Wind and watertight it may have been at the time of purchase, but after a couple of years of exposure, movement can become detrimental to the building and your use of it.
Of course, if your interlocking log was a wee DIY project, there are certain hacks to stop it from shrinking beyond use that you’ll be able to do yourself. But this all depends on the timber it was originally cut from.
As the saying goes; there’s no saving shite wood in a sinking ship*…
Scotland’s climate has caused us at Gillies and Mackay a great deal of heartache over the 40+ years we’ve been at it. None more so than the leaking Garage epidemic whereby water was penetrating through the weatherboard.
- Related content: Why our garages don’t leak
The alternative to interlocking logs…
When our old-school garages were leaking not once did Grant suggest an Interlocking log. Instead, we designed the 3-tier and 5-tier wall specifications as a solution. Layer upon layer.
This completely revolutionised G&M’s garages to the point where we are now charging 3x the market value for a product that actually works in Scotland.
- 19mm thick tongue and groove Scandinavian weatherboard,
- 22mm breather cavity with membrane,
- 9mm OSB
- & 95mm pressure treated framing.
- (50mm thick wall)
As above plus;
- 70mm Ecotherm foil back insulation
- 16mm V’d Redwood Lining
- (161mm thick wall)
The versatility of sectional construction can also help the customer decide as and when to invest in the next layer.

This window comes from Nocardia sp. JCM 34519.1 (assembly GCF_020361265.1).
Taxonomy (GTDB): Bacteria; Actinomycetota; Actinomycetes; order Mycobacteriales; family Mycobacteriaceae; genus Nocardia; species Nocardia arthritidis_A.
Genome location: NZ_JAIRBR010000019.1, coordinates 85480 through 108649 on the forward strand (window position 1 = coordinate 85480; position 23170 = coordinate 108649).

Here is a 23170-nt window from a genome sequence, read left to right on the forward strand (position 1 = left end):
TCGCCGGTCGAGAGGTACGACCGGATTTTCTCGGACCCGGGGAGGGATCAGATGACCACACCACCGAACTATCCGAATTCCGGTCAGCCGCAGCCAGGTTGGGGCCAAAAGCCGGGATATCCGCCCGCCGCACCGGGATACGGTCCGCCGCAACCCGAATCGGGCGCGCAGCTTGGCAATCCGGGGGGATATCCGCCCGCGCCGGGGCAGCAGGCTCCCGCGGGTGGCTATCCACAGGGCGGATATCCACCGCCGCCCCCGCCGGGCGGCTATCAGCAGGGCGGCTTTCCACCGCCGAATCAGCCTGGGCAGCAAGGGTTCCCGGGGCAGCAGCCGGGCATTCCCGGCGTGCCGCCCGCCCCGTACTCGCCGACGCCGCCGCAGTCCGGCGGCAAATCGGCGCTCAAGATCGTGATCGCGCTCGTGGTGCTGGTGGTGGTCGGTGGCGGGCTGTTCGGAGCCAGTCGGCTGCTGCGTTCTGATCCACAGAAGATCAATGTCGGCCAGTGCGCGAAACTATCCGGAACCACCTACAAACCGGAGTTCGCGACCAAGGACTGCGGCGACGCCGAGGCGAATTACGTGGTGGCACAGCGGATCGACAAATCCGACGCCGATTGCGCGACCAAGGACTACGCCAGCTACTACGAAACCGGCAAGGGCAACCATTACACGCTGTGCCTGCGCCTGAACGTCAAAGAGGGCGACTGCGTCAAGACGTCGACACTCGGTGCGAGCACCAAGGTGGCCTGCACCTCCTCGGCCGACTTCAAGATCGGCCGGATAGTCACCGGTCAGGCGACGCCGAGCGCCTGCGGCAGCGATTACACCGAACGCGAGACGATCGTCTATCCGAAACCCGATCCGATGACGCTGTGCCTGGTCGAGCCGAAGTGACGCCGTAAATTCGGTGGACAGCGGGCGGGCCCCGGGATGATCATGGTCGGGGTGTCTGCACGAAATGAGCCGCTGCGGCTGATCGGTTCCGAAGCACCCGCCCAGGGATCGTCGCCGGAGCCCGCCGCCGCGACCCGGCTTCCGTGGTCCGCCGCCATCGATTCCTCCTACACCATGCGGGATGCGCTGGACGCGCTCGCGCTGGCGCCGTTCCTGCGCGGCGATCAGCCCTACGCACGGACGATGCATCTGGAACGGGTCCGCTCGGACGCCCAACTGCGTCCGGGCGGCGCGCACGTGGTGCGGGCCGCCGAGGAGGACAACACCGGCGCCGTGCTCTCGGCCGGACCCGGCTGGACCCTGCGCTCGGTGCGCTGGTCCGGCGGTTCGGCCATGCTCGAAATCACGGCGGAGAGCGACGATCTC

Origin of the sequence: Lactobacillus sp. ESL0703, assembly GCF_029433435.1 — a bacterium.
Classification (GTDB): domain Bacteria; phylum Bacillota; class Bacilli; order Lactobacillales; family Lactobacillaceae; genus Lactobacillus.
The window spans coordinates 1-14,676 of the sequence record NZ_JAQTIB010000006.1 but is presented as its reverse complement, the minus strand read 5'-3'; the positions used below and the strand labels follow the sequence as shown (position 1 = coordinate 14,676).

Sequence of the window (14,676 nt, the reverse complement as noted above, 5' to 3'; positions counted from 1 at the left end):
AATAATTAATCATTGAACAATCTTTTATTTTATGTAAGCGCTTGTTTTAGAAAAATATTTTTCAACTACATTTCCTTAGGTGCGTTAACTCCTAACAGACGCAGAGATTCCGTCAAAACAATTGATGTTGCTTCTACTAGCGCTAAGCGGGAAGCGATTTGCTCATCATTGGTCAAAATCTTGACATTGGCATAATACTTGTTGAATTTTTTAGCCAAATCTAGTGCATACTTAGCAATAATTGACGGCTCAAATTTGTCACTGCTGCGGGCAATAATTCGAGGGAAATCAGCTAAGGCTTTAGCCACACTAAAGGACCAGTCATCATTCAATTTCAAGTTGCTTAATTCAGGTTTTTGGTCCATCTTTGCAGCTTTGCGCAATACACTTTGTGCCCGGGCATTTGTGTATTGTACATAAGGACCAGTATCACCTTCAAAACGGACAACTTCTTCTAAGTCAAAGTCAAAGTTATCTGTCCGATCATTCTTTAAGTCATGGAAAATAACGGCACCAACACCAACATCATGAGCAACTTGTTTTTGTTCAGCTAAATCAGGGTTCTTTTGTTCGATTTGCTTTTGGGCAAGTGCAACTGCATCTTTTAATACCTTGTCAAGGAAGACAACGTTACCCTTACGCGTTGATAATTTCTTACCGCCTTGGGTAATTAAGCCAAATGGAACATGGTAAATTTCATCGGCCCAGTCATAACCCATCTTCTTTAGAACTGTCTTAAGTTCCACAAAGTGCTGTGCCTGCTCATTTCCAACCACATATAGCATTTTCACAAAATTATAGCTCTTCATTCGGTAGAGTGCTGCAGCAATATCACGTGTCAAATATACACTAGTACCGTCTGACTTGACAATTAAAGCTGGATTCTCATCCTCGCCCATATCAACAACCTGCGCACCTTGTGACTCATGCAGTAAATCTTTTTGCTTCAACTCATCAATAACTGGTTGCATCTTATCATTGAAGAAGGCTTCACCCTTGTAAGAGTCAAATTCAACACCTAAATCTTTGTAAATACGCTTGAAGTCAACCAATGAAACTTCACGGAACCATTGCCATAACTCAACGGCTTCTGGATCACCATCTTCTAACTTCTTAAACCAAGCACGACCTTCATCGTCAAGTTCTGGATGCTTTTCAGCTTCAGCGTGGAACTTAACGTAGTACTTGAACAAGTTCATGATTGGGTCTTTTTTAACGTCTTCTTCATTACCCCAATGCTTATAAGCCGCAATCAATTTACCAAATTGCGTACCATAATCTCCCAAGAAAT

Given the choice at Gillies and Mackay, we feel, in Scotland – we are far better off layering our walls.
Should you buy an interlocking Tuin log cabin?
As we’ve said before the key element here is the quality of timber used in the first place. Interlocking log would do great but the reality is, it’s very unlikely, whether it’s Tuin or any of the other mass suppliers that you’re going to get a timber that’s decent enough to withstand the Scottish climate.
Interlocking log has its benefits and it can be a practical solution to your garden room needs, especially if budget is a heavy factor.
The choice is yours.
Other articles you might fancy reading, ken… If it’s a Sunday and you’re aimlessly trawling the Shed chat.
- Shed vs Summerhouse: what’s the difference?
- What to look for when buying a Shed?
- How much does a Garden Office Cost?
- Log cabin vs garden room: what is the difference?
Or check out our YouTube channel for HEAPS of videos on all your questions.
If you fancy chatting about your garden room options, then you can book a consultation with one of our team.